WASHINGTON — Following weeks of national protests since the death of George Floyd, President Donald Trump was ready to sign an executive order Tuesday aimed at encouraging better police practices and establishing a database to keep track of officers with a history of excessive use of force.
The Rose Garden announcement comes as Senate Republicans are preparing their own package of policing changes. Democrats have a package as well.
The GOP is rushing to respond to mass demonstrations over the deaths of Floyd and other Black Americans killed by police. It’s a sudden shift for the Republican Party — and one Democrats are watching warily — that shows just how quickly the mass protests over police actions and racial prejudice that have swept through the country have changed the political conversation.
Trump’s executive order would establish a database that tracks police officers who garner complaints about excessive use of force in their records, according to two senior administration officials who briefed reporters ahead of Tuesday’s announcement.
It would also establish a national credentialing system that would give police departments a financial incentive to adopt best practices.
It is being framed, in part, as a response to some activists’ calls to “defund the police,” a sentiment Trump and the White House have soundly rejected, arguing more resources are needed, not less.
Trump was expected to make his announcement to an audience including police officials as well as families of people who have been killed in interactions with police.
Meanwhile, Sen. Tim Scott of South Carolina, the sole African American Republican in the Senate, has been crafting the GOP legislative package, which will include new restrictions on police chokeholds and greater use of police body cameras, among other provisions.
Senate Majority Leader Mitch McConnell, R-Ky., declared that Republicans are developing “a serious proposal to reform law enforcement.”
The Senate Judiciary Committee was to conduct a hearing Tuesday afternoon on “Police Use of Force and Community Relations,” drawing testimony from leading civil rights and law enforcement leaders.
“Now is the time to reimagine a more fair and just society in which all people are safe,” Vanita Gupta, president and CEO of The Leadership Conference on Civil and Human Rights, was to tell senators, according to advance testimony obtained by The Associated Press.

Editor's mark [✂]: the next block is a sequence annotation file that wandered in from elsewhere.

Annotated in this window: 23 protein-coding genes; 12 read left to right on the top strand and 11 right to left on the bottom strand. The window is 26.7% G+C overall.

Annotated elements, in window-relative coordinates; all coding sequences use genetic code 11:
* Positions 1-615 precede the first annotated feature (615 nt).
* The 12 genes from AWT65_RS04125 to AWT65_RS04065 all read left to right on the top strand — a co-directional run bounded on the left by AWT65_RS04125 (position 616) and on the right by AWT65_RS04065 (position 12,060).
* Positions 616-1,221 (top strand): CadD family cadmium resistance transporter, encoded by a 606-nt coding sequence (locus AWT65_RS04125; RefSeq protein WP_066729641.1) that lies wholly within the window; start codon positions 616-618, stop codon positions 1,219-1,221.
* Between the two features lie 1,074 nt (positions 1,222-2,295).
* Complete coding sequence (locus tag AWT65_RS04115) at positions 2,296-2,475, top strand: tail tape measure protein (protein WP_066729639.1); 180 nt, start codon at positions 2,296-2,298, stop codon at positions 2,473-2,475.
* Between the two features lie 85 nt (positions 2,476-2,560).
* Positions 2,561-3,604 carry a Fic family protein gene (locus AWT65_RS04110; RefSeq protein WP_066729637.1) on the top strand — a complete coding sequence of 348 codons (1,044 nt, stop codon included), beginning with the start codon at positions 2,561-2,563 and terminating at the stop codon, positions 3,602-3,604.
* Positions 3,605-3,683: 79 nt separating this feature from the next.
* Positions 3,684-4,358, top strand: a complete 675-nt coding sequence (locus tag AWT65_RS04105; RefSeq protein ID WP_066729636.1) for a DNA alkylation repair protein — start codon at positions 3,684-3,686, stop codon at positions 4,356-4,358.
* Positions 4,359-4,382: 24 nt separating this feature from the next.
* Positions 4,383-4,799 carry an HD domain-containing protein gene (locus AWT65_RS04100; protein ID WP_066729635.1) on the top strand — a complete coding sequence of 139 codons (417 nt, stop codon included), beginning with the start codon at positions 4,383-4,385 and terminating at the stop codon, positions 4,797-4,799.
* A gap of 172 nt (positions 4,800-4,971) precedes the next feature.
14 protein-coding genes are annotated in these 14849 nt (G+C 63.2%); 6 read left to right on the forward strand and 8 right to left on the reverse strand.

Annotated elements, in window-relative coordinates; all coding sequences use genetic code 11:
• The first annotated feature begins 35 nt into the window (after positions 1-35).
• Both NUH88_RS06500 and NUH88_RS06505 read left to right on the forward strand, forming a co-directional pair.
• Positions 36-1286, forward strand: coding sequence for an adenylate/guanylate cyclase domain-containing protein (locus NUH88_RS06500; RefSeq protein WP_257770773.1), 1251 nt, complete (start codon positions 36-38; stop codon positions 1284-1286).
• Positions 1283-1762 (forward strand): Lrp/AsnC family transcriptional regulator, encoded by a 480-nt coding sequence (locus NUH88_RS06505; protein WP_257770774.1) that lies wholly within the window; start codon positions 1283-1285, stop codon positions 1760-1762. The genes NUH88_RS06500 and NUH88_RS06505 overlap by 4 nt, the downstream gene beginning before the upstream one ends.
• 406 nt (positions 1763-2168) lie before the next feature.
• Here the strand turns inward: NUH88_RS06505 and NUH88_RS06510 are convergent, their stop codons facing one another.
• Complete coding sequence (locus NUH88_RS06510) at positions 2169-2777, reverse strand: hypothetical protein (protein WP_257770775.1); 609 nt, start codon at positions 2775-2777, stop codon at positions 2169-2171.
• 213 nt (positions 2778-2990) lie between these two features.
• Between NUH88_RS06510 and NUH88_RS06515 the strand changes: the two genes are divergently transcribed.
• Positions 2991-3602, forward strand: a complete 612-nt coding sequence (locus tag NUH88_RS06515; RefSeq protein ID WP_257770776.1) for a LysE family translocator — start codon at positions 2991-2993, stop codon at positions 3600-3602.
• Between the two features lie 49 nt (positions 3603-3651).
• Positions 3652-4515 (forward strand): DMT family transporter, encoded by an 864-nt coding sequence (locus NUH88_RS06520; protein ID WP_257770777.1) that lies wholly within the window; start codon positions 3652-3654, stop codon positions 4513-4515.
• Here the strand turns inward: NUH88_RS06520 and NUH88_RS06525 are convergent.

The nationwide outcry “is anything but a reaction to one isolated incident or the misconduct of a few ‘bad apples,’” Gupta says. “The outcry is a response to the other horrific killings of black people by police.”
While the emerging GOP package isn’t as extensive as sweeping Democratic proposals, which are headed for a House vote next week, it includes perhaps the most far-reaching proposed changes to policing procedures from the party long aligned with a “law and order” approach.
Scott, who said he spoke with Trump about the legislation over the weekend, warned Monday that delaying voting until later this summer would be a “bad decision.”
The weekend shooting death of Rayshard Brooks by a white officer in Atlanta led to a renewed public outcry, more street protests and the police chief’s resignation.
Senate Democratic leader Chuck Schumer of New York is among those urging Republicans not to settle for minor changes.
“Now is the time to seek bold and broad-scale change,” Schumer said Monday.
With the political debate fluid, it is unclear whether the parties will be able to find common ground. The proposals emerging from Democrats and Republicans share many similar provisions but take different approaches to address some of the issues. Neither bill goes as far as some activists want in their push to “defund the police” by fully revamping departments.
Central to the Republican package would be the creation of the national database to improve transparency so officers cannot transfer from one department to another without public oversight of their records. The Democrats have a similar provision.
Yet the Republican bill does not go as far as the Democrats do on the issue of eliminating “qualified immunity,” which would enable those injured by law enforcement personnel to sue for damages. The White House has said that is a step too far. As an alternative, Scott has suggested a “decertification” process for officers involved in misconduct.
One large police union, the influential Fraternal Order of Police, said in a statement it is working with Congress and the White House on the proposals, having provided “feedback” on the Democratic bill and “substantial input” on the emerging GOP package.
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